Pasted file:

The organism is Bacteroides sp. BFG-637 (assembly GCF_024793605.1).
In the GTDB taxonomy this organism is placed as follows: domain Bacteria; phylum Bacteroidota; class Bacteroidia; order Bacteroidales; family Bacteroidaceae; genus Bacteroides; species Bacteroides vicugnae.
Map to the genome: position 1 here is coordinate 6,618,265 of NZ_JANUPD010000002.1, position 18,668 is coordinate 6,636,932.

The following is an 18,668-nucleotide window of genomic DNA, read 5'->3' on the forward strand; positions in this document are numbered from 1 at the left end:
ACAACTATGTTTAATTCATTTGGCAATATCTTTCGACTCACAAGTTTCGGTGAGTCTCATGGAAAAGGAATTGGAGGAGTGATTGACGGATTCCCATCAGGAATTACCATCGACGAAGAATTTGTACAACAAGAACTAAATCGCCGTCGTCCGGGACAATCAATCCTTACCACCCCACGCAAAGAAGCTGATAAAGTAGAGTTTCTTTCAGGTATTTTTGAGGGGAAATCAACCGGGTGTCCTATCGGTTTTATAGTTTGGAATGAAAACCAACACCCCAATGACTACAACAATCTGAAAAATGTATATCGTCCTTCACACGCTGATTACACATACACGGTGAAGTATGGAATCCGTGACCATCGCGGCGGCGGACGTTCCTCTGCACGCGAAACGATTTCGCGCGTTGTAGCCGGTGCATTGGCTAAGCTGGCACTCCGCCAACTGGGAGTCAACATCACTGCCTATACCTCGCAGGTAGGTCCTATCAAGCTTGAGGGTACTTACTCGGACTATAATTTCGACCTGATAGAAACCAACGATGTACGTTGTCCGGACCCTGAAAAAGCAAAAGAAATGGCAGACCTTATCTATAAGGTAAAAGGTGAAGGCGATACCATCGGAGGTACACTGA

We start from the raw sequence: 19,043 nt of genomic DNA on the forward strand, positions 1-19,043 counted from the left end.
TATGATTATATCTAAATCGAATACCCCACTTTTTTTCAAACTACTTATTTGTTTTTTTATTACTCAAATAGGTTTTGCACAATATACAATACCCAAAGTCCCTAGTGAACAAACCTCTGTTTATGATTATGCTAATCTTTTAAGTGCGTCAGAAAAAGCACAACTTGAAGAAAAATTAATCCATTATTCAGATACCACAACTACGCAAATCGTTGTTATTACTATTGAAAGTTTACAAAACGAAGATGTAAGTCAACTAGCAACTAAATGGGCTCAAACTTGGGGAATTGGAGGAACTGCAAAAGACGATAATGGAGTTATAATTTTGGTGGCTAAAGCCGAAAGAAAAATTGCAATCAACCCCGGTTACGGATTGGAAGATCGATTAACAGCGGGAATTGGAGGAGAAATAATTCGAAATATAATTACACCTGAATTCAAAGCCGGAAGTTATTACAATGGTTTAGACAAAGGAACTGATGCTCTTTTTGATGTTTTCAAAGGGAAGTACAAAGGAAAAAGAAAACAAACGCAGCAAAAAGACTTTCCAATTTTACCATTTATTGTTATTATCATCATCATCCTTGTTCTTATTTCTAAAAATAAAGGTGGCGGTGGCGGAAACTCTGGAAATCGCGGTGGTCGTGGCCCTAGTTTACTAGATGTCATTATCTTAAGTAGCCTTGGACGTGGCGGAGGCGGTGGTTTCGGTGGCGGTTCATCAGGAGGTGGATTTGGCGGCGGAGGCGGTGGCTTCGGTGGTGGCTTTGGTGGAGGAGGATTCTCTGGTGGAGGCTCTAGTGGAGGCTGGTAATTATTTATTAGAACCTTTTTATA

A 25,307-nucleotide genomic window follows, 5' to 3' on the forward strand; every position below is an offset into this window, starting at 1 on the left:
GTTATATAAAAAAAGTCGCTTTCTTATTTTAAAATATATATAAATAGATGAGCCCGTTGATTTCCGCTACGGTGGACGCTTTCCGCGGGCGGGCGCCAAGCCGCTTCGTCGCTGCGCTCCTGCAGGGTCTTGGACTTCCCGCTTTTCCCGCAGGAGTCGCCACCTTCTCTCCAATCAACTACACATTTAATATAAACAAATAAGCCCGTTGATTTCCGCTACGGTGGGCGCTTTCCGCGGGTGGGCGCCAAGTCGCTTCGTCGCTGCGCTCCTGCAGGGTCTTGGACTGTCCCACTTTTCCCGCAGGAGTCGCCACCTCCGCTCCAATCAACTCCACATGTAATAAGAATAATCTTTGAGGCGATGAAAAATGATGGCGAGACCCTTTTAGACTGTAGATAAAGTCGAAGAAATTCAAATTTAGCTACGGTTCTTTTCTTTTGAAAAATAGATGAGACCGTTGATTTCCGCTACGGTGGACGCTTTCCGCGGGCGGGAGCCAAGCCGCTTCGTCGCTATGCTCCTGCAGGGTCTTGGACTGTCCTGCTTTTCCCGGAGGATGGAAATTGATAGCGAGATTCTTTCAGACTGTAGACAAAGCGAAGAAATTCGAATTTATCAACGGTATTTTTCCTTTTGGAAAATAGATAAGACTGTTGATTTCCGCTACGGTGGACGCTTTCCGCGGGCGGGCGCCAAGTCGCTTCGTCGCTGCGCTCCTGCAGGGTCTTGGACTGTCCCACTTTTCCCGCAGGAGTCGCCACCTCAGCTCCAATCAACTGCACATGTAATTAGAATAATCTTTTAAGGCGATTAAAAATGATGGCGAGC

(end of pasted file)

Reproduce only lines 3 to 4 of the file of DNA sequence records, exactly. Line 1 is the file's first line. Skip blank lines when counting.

Map to the genome: position 1 here is coordinate 6,618,265 of NZ_JANUPD010000002.1, position 18,668 is coordinate 6,636,932.

The following is an 18,668-nucleotide window of genomic DNA, read 5'->3' on the forward strand; positions in this document are numbered from 1 at the left end: